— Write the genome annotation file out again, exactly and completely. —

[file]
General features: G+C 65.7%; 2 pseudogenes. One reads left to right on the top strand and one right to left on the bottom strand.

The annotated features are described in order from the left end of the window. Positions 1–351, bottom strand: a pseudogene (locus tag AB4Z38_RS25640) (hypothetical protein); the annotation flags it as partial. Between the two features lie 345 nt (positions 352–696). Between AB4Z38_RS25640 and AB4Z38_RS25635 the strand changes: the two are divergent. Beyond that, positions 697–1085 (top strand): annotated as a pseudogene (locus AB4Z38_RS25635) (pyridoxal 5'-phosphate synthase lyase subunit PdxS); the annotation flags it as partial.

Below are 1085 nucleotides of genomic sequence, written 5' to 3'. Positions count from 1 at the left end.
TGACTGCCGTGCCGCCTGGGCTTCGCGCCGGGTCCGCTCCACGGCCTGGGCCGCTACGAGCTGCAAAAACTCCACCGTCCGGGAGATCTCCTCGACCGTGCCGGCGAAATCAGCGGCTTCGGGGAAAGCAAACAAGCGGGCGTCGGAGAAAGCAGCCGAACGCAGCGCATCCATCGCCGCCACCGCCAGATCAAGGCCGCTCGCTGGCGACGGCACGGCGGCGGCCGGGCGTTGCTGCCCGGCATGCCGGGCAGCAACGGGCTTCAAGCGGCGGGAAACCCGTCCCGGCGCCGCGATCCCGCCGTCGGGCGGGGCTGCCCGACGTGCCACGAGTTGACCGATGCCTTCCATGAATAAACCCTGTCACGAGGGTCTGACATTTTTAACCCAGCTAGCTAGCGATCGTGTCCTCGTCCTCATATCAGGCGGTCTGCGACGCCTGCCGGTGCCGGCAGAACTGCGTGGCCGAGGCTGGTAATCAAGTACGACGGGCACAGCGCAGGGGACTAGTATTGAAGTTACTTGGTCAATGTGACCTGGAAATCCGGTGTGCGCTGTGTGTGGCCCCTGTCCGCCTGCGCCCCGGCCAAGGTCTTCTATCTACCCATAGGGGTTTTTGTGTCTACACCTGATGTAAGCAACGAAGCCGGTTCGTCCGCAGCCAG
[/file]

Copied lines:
General features: G+C 65.7%; 2 pseudogenes. One reads left to right on the top strand and one right to left on the bottom strand.

The annotated features are described in order from the left end of the window. Positions 1–351, bottom strand: a pseudogene (locus tag AB4Z38_RS25640) (hypothetical protein); the annotation flags it as partial. Between the two features lie 345 nt (positions 352–696). Between AB4Z38_RS25640 and AB4Z38_RS25635 the strand changes: the two are divergent. Beyond that, positions 697–1085 (top strand): annotated as a pseudogene (locus AB4Z38_RS25635) (pyridoxal 5'-phosphate synthase lyase subunit PdxS); the annotation flags it as partial.

Below are 1085 nucleotides of genomic sequence, written 5' to 3'. Positions count from 1 at the left end.
TGACTGCCGTGCCGCCTGGGCTTCGCGCCGGGTCCGCTCCACGGCCTGGGCCGCTACGAGCTGCAAAAACTCCACCGTCCGGGAGATCTCCTCGACCGTGCCGGCGAAATCAGCGGCTTCGGGGAAAGCAAACAAGCGGGCGTCGGAGAAAGCAGCCGAACGCAGCGCATCCATCGCCGCCACCGCCAGATCAAGGCCGCTCGCTGGCGACGGCACGGCGGCGGCCGGGCGTTGCTGCCCGGCATGCCGGGCAGCAACGGGCTTCAAGCGGCGGGAAACCCGTCCCGGCGCCGCGATCCCGCCGTCGGGCGGGGCTGCCCGACGTGCCACGAGTTGACCGATGCCTTCCATGAATAAACCCTGTCACGAGGGTCTGACATTTTTAACCCAGCTAGCTAGCGATCGTGTCCTCGTCCTCATATCAGGCGGTCTGCGACGCCTGCCGGTGCCGGCAGAACTGCGTGGCCGAGGCTGGTAATCAAGTACGACGGGCACAGCGCAGGGGACTAGTATTGAAGTTACTTGGTCAATGTGACCTGGAAATCCGGTGTGCGCTGTGTGTGGCCCCTGTCCGCCTGCGCCCCGGCCAAGGTCTTCTATCTACCCATAGGGGTTTTTGTGTCTACACCTGATGTAAGCAACGAAGCCGGTTCGTCCGCAGCCAG